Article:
Biden’s Vision About How to Heal America

Just a few days ago, the United States was in a national tizzy about a balloon.

Never mind that China poses a more significant security risk through TikTok, potentially spying on us while floating inside our phones, and that the United States probably will garner more intelligence from the balloon than it did on us.

President Biden wisely skipped over the balloon in his exceptionally strong State of the Union address — the best speech of his presidency — to address topics that matter much more, and that will actually affect our ability to stand up to China. These include the millions of Americans who “have been left behind or treated like they’re invisible,” and who are now part of the staggering toll of addiction.

We now lose more Americans to “deaths of despair” — drugs, alcohol and suicide — every 10 days than the total of all the service members killed in two decades of war in Afghanistan and Iraq. I don’t believe we in the media have adequately covered that catastrophe or that either Republicans or Democrats have done nearly enough to address the pathologies in the underbelly of America.

And for every person who dies from an overdose, countless other homes are in anguish because of a loved one struggling with addiction or mental health — as Joe Biden knows firsthand.

In a leaked 2018 voice mail message, Joe Biden told his son Hunter: “It’s Dad. I called to tell you I love you. I love you more than the whole world, pal. You got to get some help. I don’t know what to do. I know you don’t, either, but I am here no matter what you need, no matter what you need, I love you.”

In that call, Biden modeled the compassion that we have been missing as a country. But good intentions aren’t enough: We also desperately need better policies, for our system for providing mental health services and drug treatment is a disgrace. Only 13 percent of those with drug addictions get treatment. And China’s most grievous behavior toward us doesn’t involve a balloon but the reckless export by Chinese companies of fentanyl precursors that end up killing Americans.

I don’t know if Biden’s proposals — involving a major effort to crack down on fentanyl — will succeed. Nobody does. But I do know it’s personal to Biden, and he gave the crisis the attention it deserves.

Credit…Kenny Holston/The New York Times

Deaths of despair are just one facet of our country’s dysfunction. With mediocre fourth-grade reading scores, unacceptable high school graduation rates and appalling levels of child poverty, they constitute the four vital signs for a patient who is not doing well — and we must address these underlying pathologies if we are to be competitive with China and the world.

“Liberal democracy and global capitalism that were triumphant three decades ago have lost legitimacy,” Martin Wolf of The Financial Times writes in his new book, “The Crisis of Democratic Capitalism.” To rebuild that legitimacy and overcome this crisis, we must make capitalism and democracy work better for those left behind — or people turn to charlatans.

As President John F. Kennedy noted, “If a free society cannot help the many who are poor, it cannot save the few who are rich.”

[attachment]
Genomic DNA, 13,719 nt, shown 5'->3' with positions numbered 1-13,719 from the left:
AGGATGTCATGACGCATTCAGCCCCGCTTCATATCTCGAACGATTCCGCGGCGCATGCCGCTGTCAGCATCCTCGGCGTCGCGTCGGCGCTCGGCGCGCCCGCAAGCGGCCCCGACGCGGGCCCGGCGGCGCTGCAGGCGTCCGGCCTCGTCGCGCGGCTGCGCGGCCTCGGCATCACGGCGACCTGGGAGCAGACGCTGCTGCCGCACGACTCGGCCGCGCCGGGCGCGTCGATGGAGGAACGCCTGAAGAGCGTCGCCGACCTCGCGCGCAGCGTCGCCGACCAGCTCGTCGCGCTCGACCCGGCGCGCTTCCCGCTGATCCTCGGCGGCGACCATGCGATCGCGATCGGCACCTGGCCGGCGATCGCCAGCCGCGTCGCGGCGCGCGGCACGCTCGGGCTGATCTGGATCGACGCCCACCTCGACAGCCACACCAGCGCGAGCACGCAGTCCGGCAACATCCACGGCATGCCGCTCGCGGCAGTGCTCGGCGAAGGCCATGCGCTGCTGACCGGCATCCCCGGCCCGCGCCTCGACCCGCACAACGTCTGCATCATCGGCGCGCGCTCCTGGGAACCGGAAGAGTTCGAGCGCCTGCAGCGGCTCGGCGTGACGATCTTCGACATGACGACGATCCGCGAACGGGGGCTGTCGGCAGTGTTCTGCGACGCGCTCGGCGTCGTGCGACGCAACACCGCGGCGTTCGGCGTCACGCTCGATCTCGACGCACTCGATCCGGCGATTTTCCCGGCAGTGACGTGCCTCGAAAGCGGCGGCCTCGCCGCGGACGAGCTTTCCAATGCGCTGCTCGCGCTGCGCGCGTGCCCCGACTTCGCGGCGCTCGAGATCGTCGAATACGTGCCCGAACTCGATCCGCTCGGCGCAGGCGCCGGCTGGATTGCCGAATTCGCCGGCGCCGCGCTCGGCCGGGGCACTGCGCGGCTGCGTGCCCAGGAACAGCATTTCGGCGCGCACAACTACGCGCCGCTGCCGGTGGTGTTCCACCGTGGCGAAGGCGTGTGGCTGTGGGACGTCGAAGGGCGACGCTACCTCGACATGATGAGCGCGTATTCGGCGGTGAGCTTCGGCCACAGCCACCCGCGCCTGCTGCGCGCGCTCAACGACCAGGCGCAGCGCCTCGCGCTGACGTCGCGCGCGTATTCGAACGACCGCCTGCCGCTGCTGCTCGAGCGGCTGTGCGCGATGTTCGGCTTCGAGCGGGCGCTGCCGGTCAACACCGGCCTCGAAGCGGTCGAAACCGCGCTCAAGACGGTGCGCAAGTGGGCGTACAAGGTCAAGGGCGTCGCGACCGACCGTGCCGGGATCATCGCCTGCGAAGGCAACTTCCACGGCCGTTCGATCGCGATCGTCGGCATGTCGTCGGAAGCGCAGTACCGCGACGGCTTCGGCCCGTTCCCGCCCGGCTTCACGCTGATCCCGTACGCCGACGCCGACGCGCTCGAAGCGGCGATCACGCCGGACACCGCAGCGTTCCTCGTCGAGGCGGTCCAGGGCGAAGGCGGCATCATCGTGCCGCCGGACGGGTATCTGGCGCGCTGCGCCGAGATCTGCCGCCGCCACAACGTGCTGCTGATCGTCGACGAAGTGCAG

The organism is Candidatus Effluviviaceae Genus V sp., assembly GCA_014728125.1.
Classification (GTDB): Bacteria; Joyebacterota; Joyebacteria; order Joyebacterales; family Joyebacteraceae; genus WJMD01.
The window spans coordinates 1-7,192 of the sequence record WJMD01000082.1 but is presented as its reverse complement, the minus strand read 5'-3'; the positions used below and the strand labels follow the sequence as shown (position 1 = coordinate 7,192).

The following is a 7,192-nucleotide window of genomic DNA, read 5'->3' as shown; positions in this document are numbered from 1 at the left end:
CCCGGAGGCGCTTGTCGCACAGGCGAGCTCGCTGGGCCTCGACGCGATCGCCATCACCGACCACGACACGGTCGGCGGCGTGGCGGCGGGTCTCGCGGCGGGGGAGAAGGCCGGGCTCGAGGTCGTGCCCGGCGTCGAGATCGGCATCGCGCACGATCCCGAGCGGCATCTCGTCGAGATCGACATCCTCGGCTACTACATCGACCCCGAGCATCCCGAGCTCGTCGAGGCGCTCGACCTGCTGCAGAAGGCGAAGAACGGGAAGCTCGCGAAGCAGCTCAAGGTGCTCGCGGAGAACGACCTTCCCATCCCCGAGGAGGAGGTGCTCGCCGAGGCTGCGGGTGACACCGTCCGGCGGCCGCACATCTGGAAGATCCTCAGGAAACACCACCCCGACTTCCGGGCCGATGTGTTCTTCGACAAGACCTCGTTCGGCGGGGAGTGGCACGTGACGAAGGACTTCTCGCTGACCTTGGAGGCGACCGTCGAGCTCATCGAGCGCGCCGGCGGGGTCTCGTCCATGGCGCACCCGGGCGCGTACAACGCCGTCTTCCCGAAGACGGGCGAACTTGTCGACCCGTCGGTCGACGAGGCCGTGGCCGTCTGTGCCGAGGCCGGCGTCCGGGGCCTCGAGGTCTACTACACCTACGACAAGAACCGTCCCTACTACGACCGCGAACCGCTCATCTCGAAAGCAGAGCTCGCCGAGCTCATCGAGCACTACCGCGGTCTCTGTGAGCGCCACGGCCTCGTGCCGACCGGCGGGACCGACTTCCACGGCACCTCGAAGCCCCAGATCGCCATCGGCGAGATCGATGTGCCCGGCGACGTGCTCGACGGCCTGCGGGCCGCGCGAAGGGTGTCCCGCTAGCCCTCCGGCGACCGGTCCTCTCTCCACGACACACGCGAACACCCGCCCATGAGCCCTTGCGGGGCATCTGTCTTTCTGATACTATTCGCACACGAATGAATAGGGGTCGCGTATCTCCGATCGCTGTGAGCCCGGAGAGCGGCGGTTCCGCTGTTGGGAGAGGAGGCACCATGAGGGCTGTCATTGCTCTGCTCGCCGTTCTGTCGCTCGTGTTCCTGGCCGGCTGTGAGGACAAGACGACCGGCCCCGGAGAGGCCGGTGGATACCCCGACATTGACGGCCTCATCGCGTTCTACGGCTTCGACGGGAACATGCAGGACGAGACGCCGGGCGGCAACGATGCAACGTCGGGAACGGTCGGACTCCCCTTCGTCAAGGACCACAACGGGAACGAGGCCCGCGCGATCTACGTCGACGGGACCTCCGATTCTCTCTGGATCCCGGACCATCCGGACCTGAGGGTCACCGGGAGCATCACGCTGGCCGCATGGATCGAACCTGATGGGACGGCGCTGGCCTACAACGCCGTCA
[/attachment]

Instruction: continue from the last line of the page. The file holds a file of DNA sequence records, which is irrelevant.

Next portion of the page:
Affluent Americans are often insulated from the crisis in working-class America, but Biden’s understanding comes through with his focus on the word “dignity.”

“My dad used to say, Joey, a job is about a lot more than a paycheck,” Biden said in Tuesday’s speech. “It’s about your dignity. It’s about respect.”

One of Biden’s stories is about the time his dad, then working as a car salesman, attended the dealership Christmas party. The owner amused himself by tossing silver dollars on the floor and watching his employees scramble for them. Disgusted, Biden’s father walked out and away from the job.

Millions of workers today are likewise scrambling for coins on America’s floor and numbing their pain with drugs or alcohol. That’s why a successful drug policy has to be not just about treatment or interdiction of fentanyl, but also about education, job training and more opportunity — and Biden offered that vision in his speech.

I doubt that we’ll see progress this year on expanded child tax credits to cut child poverty in half, or on national pre-K or child care. Conservatives dismiss these as emblems of government overreach.

When Republicans bluster about confronting China and defending America’s place in the world, I hope Biden will make the point that these domestic initiatives are every bit as important as our aircraft carriers. Military hardware cannot fully compensate for domestic unraveling.

I have a friend, Eric, who for decades wasn’t able to get a bank account. This is common: Some 4.5 percent of American households have no one with a bank account, and this is costly. Every time Eric needed to cash a check, he had to pay an $8 fee. But there was another cost as well: the sense of exclusion.

A few days ago, Eric was finally able to open a bank account — thanks, Umpqua Bank! — and he won’t have to pay fees. That’s an economic relief, but he focused on the psychic benefit. “I feel part of the community,” he told me.

That’s the task Biden faces — to recreate community and opportunity, invest in children and healing, and build our strength at home. And that’s the way we most effectively stand up to China, not by pounding our chests and pledging all the ways we’re going to pulverize a balloon.

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